You are an ‘Over forty’ job seeker who has responsibilities in addition to your job search and the thought of upgrading your education or skill set by devoting the necessary time commitment can be a stumbling block. How can you determine the appropriate time commitment and how can you determine whether or not you’ll have the time to devote. The answer could determine your choice of which educational option to pursue.
There are 168 hours in a week and the general rule of thumb is that for every course credit hour (unit) in which you are enrolled, you’ll be in class one hour a week and should be devoting three hours outside of class. If you are enrolled in a course worth three units/credit hours, you will be in class three hours a week and you should be devoting nine hours outside of class: for a total of 12 hours a week).
Create a list of the things you do daily (i.e. job search, sleeping, hobbies, volunteer work, raising children, caring for pets, showering, cooking, brushing teeth, watching TV, spending time at your computer, etc.) and determine the amount of time devoted to each activity.
Be aware of those things you may do monthly (i.e. family gatherings) or periodically (i.e. rehearsals for community theater). Now add up all your hours. Subtract the total from 168 and you now have a figure that represents the amount of time you have to commit to your education on a weekly basis.
Example: Robin creates a spreadsheet of her daily and weekly activities, and determines the hours she spends on each: Sleeping (42.5); Watching television (25); Job Search (21.5); Cooking/eating meals(13); Socializing in person (9.5); Driving (9); Exercising (6); Spending time on the Internet 6); Volunteer work (5); Email (3.5); Caring for pets (3.5); Grocery Shopping (3); Getting dressed (2.8); Showering (2.1); Personal Hygiene (1.8); and weekly worship (1.5). Adding up her hours shows she spends 153.5 weekly on her various activities. Subtracting that from 168 shows she has 14.5 hours weekly to devote to classes and study. By tweaking her schedule, subtracting time from one or more activities will give more hours for her education.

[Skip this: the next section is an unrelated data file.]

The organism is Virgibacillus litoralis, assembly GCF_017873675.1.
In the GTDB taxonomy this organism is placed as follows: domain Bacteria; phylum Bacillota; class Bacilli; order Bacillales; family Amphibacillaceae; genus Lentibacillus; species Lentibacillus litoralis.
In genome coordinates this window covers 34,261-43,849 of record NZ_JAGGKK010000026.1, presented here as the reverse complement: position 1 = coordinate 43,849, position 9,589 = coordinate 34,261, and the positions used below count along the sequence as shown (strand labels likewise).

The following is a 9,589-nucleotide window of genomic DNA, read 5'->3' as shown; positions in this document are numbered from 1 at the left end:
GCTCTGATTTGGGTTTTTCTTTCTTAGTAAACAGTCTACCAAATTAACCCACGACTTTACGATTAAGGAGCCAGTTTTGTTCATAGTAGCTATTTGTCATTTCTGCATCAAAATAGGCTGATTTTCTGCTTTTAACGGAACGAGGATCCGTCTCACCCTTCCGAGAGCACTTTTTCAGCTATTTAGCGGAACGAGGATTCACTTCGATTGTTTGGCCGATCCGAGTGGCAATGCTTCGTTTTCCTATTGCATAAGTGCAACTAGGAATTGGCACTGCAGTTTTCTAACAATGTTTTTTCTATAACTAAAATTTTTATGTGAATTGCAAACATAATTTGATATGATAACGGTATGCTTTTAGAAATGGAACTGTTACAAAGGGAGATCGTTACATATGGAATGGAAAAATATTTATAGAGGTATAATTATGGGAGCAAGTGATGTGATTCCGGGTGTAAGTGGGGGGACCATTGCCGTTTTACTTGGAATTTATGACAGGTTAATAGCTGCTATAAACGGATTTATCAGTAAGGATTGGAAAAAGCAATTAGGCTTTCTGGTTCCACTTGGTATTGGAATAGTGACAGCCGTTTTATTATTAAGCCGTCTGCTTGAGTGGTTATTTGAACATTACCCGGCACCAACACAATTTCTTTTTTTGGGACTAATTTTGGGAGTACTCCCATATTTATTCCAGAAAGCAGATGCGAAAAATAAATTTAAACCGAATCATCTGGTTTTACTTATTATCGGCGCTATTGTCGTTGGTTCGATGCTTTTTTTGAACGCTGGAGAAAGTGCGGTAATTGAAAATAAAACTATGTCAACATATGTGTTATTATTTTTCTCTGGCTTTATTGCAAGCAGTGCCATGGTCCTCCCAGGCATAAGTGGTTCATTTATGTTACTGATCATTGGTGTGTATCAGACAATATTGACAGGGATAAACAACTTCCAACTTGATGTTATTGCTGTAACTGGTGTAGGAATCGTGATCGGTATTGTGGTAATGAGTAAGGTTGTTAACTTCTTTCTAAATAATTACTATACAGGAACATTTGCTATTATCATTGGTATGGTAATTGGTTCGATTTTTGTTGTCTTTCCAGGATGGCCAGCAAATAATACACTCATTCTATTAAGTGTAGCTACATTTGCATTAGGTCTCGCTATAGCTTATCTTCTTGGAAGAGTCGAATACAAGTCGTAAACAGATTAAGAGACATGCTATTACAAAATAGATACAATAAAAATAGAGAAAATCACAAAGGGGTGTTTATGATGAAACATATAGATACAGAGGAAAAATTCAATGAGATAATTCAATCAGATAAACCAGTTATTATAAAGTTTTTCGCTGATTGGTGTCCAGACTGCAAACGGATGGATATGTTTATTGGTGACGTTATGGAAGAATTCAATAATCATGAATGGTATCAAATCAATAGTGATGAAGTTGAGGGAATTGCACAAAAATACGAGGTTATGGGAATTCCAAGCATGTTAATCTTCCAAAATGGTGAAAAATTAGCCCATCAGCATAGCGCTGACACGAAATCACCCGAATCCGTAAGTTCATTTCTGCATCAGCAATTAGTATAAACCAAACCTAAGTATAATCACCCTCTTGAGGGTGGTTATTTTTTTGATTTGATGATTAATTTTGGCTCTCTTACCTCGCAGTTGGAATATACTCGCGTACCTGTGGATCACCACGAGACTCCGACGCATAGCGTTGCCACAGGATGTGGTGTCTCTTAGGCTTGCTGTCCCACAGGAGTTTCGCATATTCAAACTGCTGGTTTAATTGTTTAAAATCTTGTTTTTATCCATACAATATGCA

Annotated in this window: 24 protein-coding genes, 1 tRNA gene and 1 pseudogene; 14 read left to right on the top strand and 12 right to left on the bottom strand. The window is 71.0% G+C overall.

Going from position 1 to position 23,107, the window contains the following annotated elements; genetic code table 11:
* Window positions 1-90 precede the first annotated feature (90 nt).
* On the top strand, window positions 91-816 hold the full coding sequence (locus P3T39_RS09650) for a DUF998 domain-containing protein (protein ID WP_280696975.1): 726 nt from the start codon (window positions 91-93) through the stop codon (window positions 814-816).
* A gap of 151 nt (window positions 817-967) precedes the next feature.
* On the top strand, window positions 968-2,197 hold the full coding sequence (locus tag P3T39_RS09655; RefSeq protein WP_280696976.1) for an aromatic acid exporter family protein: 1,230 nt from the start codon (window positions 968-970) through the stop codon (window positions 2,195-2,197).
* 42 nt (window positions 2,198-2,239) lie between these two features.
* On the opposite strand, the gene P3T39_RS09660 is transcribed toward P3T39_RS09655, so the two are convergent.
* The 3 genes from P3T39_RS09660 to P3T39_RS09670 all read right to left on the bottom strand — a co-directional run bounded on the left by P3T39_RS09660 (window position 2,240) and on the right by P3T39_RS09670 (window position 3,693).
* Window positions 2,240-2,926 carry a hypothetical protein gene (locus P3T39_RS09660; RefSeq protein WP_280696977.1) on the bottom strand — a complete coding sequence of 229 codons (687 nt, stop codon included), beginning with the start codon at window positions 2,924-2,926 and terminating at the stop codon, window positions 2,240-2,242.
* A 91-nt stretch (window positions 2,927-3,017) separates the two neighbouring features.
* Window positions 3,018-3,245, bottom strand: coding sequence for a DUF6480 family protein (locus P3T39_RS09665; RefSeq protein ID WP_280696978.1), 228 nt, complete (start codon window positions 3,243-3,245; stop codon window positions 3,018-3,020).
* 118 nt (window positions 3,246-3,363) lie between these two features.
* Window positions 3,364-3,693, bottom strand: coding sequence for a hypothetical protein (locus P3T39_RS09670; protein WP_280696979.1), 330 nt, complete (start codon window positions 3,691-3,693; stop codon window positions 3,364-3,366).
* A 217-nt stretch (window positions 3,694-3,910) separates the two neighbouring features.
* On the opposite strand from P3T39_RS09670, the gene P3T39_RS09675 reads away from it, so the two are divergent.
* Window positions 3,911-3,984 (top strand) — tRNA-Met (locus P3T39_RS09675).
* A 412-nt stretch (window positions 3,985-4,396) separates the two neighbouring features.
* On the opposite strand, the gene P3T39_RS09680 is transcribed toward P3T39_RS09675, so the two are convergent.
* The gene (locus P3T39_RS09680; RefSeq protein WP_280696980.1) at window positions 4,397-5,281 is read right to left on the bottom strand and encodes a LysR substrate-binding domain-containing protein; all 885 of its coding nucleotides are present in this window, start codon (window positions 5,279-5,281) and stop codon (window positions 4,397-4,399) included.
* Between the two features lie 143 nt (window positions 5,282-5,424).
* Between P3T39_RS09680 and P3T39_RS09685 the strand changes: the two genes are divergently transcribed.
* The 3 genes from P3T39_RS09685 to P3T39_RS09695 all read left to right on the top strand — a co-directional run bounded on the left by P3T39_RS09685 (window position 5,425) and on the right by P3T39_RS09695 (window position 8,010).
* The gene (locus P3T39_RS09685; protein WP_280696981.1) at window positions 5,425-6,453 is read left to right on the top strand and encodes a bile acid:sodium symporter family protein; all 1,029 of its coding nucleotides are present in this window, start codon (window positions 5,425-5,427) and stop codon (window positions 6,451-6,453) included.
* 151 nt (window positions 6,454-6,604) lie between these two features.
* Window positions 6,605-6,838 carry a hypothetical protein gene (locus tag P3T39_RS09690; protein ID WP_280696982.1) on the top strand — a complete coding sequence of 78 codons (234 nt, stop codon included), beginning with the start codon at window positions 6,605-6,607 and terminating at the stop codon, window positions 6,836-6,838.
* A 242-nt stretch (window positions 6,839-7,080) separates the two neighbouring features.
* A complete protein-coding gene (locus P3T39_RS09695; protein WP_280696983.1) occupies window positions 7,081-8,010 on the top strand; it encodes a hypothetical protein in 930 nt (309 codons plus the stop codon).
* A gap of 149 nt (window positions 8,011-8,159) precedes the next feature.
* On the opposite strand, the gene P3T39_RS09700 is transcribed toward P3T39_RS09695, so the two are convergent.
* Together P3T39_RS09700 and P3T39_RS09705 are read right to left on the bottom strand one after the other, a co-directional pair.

I love to read! When I started my master’s program, studying became my “pleasure” reading (except for Statistics). As I got further into my program, I cancelled my cable television subscription as a way of preventing me from watching too much television. My point is that you can adjust your weekly activities to increase the amount of time available for your studies.
Once you have given serious thought to the amount of time you can spend each week on your studies, you can then consider educational options that fit your schedule.
IV - RESEARCHING YOUR PROGRAM AND SCHOOL OPTIONS
Now that you have determined the amount of time to devote to your studies, it’s time to research programs and the schools that offer them. To find programs that you are potentially interested in, I suggest using Google, Bing, or any other search engine (use more than one to get a larger variety of responses). As you search, you likely will get information on careers where your program of interest is used.
When you search for programs, you are likely to get responses containing information on schools that offer the program. Make a list of the schools that seem interesting to you. Some schools will offer classes and programs only “on campus,” while other schools may offer programs at regional campuses or online. How do you choose? This is where “due diligence becomes extremely important! Your decision could lead you to you achieving your academic and career goals, but could also cost you time and thousands of dollars.
Taking classes on a school’s campus means that the school offers traditionally based schedules and may or may not be accommodating of the adults’ nonacademic schedule. Taking classes at a regional campus typically means that the programs are specifically designed for adult professionals. The down side is that you don’t have immediate access to all the services available on the “main” campus.
Also, some out-of-state schools now offer programs in the Bay Area. Reputable schools like Wharton School of Business and Carnegie Mellon University typically offer master’s degree programs only. San Francisco’ oldest university offers bachelor’s degrees that have an Experiential or Prior Learning component.
Another option is to complete an online or independent study program, which will be discussed later in this article.
I am very pro-community college so if you don’t need/want a bachelor’s or master’s degree, look to them first!